test case (Ansel et al. 2003; Fields et al. 2004; Spilianakis and
Flavell 2004). We performed allelic transcript quantification on
the genes CSF2, SLC22A4, RIL (currently known as PDLIM4),
IRF1, IL13, and IL4, using immortalized lymphoblastoid B-cell
lines from 16 unrelated individuals. The most striking deviation
from an ATR of 1 was observed for rs20541, a transcript marker of
IL13. A strong effect was observed in two out of eight individuals
who were heterozygous for rs20541, and this was confirmed by
further experiments using three other transcript markers of IL13
that were in phase with rs20541 (Fig. 1A). This observation raised
the possibility that some but not all individuals who are hetero-
zygous for the transcript marker rs20541 are also heterozygous
for a functional polymorphism F with cis-regulatory effects on
IL13. In an individual who is homozygous for cis-regulatory poly-
morphism F, we expect an ATR of 1, while in an individual who
is heterozygous for F, we expect an ATR that can be either above
or below 1, depending on the phase relationship of F with the
transcript marker T (Fig. 2A).
The above findings are typical of allelic transcript quantifi-
cation studies that have been reported for a growing number of
genes (Pastinen et al. 2004). Cis-acting regulation can act over
hundreds of kilobases (Lettice et al. 2002; West and Fraser 2005),
and this adds to the difficulty of identifying the functional ele-
ment precisely. Conventional linkage disequilibrium mapping
approaches cannot be applied to allelic transcript ratio data, but
by inspecting haplotypes across the genomic region surrounding
3Present address: Kennedy Institute of Rheumatology, Imperial Col-
lege, London, UK.
E-mail Julian.firstname.lastname@example.org; fax 44-1865-220479.
Article published online before print. Article and publication date are at http://
17:82–87 ©2007 by Cold Spring Harbor Laboratory Press; ISSN 1088-9051/07; www.genome.org
T, we can identify SNP markers that are correlated with allele-
specific expression (Pastinen et al. 2005). The problem we address
in this study is how to most effectively screen across a wide ge-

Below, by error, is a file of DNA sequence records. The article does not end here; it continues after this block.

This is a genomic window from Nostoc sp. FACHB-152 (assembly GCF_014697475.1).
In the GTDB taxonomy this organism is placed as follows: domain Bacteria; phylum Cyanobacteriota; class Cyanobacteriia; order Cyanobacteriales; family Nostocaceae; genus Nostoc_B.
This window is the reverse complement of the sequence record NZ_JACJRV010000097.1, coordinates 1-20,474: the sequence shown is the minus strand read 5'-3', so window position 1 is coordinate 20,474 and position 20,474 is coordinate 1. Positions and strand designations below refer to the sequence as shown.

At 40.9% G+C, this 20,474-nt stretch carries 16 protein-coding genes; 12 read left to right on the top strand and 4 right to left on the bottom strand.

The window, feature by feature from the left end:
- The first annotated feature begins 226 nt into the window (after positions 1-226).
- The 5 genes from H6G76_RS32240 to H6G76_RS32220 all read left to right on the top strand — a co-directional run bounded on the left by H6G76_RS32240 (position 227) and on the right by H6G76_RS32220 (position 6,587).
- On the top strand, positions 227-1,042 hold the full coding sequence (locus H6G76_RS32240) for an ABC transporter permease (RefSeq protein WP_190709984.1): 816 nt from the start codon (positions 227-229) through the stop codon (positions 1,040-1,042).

nomic region to determine the location of F.
We propose a simple method of allelic transcript ratio map-
ping. For any SNP marker M, with alleles M1 and M2, in the
genomic region of T we can measure ATR in a group of individu-
als who are heterozygous for T, and determine pairwise haplo-
types between M and T in each individual. In individuals who are
heterozygous for M, this haplotypic information allows us to
establish the phase of the ATR with respect to M, and to derive a
marker-specific transcript ratio (MTR), that is, the relative abun-
dance of transcripts derived from the M1 chromosome compared
to the M2 chromosome (Fig. 2B).
In individuals who are homozygous for M, the distribution
of ATR values provides a measure of experimental variation that
cannot be attributed to the allele-specific effects of M. We call
this the nonspecific transcript ratio (NTR). We then derive some
measure of the statistical significance of the MTR taking the NTR
into account—we call this the ATR mapping metric. The P-value
of a t-test comparison of the MTR and NTR distributions is used
here as a simple example of a mapping metric. By charting the
ATR mapping metric for a set of SNP markers across the genomic
region surrounding T, we can build up a picture of the location of F.
To test this method on the IL13 locus in a model system, we
used immortalized lymphoblastoid B-cell lines derived from 90
individuals of European ancestry that form part of the HapMap
project (Altshuler et al. 2005). Allelic transcript quantification of
the IL13 transcript polymorphism rs20541 was carried out in 22
unrelated individuals who were heterozygous for this SNP, both
in non-activated cells and after activation with PMA/ionomycin.